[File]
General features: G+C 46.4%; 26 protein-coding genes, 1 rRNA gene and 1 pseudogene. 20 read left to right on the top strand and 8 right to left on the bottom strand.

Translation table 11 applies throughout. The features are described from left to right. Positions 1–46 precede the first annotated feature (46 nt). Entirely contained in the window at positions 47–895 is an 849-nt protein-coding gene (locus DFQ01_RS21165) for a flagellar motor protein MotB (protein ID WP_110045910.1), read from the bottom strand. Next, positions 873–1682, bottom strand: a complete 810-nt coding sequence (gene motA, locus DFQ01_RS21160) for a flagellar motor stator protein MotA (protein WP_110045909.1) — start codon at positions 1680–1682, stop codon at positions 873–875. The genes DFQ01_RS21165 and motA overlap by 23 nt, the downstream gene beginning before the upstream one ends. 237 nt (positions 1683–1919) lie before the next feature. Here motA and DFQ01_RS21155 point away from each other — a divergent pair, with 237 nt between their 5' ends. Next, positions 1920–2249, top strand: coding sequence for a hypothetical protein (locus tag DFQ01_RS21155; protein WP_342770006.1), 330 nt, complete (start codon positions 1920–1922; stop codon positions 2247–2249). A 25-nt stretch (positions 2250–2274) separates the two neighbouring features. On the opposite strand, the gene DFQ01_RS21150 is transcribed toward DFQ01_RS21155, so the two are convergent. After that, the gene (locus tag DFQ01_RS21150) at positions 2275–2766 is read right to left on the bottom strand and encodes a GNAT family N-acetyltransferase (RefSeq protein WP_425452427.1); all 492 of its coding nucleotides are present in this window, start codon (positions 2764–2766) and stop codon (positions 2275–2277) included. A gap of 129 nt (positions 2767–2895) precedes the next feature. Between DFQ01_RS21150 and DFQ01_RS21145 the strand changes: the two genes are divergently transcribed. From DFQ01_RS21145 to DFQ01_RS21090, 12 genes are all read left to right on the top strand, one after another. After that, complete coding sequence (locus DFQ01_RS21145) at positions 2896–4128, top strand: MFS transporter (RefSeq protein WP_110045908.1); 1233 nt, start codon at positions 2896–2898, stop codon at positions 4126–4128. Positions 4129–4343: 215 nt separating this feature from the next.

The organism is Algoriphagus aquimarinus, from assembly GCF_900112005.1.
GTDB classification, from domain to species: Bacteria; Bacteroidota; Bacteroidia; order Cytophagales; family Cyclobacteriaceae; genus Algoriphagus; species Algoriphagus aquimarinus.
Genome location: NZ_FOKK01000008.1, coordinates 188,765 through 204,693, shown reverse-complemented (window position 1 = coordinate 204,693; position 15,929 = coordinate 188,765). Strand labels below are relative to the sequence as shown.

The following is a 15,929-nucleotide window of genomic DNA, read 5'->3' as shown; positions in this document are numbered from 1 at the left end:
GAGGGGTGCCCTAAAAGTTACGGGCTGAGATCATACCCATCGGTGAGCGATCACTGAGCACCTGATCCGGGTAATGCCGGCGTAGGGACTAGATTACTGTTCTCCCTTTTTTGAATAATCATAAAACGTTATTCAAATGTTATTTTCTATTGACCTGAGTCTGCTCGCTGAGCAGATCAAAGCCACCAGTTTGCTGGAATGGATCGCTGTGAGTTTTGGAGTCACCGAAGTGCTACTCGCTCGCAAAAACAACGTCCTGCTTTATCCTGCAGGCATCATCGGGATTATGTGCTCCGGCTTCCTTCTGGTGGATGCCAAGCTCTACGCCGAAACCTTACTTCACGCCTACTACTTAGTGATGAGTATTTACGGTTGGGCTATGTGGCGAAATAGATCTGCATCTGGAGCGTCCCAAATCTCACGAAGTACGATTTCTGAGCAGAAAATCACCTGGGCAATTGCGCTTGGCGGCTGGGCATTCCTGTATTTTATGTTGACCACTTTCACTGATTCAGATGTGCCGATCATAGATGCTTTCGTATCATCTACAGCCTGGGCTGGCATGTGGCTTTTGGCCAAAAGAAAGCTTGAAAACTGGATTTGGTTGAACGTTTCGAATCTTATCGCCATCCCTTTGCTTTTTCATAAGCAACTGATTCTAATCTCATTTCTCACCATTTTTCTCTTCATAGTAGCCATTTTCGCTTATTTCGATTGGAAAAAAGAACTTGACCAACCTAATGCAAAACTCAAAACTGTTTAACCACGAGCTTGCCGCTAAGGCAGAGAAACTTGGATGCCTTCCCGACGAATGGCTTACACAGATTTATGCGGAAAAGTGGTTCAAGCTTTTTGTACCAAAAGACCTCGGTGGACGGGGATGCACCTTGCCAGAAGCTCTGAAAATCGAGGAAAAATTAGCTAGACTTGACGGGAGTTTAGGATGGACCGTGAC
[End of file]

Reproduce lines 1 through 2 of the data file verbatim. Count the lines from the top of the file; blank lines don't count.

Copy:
General features: G+C 46.4%; 26 protein-coding genes, 1 rRNA gene and 1 pseudogene. 20 read left to right on the top strand and 8 right to left on the bottom strand.

Translation table 11 applies throughout. The features are described from left to right. Positions 1–46 precede the first annotated feature (46 nt). Entirely contained in the window at positions 47–895 is an 849-nt protein-coding gene (locus DFQ01_RS21165) for a flagellar motor protein MotB (protein ID WP_110045910.1), read from the bottom strand. Next, positions 873–1682, bottom strand: a complete 810-nt coding sequence (gene motA, locus DFQ01_RS21160) for a flagellar motor stator protein MotA (protein WP_110045909.1) — start codon at positions 1680–1682, stop codon at positions 873–875. The genes DFQ01_RS21165 and motA overlap by 23 nt, the downstream gene beginning before the upstream one ends. 237 nt (positions 1683–1919) lie before the next feature. Here motA and DFQ01_RS21155 point away from each other — a divergent pair, with 237 nt between their 5' ends. Next, positions 1920–2249, top strand: coding sequence for a hypothetical protein (locus tag DFQ01_RS21155; protein WP_342770006.1), 330 nt, complete (start codon positions 1920–1922; stop codon positions 2247–2249). A 25-nt stretch (positions 2250–2274) separates the two neighbouring features. On the opposite strand, the gene DFQ01_RS21150 is transcribed toward DFQ01_RS21155, so the two are convergent. After that, the gene (locus tag DFQ01_RS21150) at positions 2275–2766 is read right to left on the bottom strand and encodes a GNAT family N-acetyltransferase (RefSeq protein WP_425452427.1); all 492 of its coding nucleotides are present in this window, start codon (positions 2764–2766) and stop codon (positions 2275–2277) included. A gap of 129 nt (positions 2767–2895) precedes the next feature. Between DFQ01_RS21150 and DFQ01_RS21145 the strand changes: the two genes are divergently transcribed. From DFQ01_RS21145 to DFQ01_RS21090, 12 genes are all read left to right on the top strand, one after another. After that, complete coding sequence (locus DFQ01_RS21145) at positions 2896–4128, top strand: MFS transporter (RefSeq protein WP_110045908.1); 1233 nt, start codon at positions 2896–2898, stop codon at positions 4126–4128. Positions 4129–4343: 215 nt separating this feature from the next.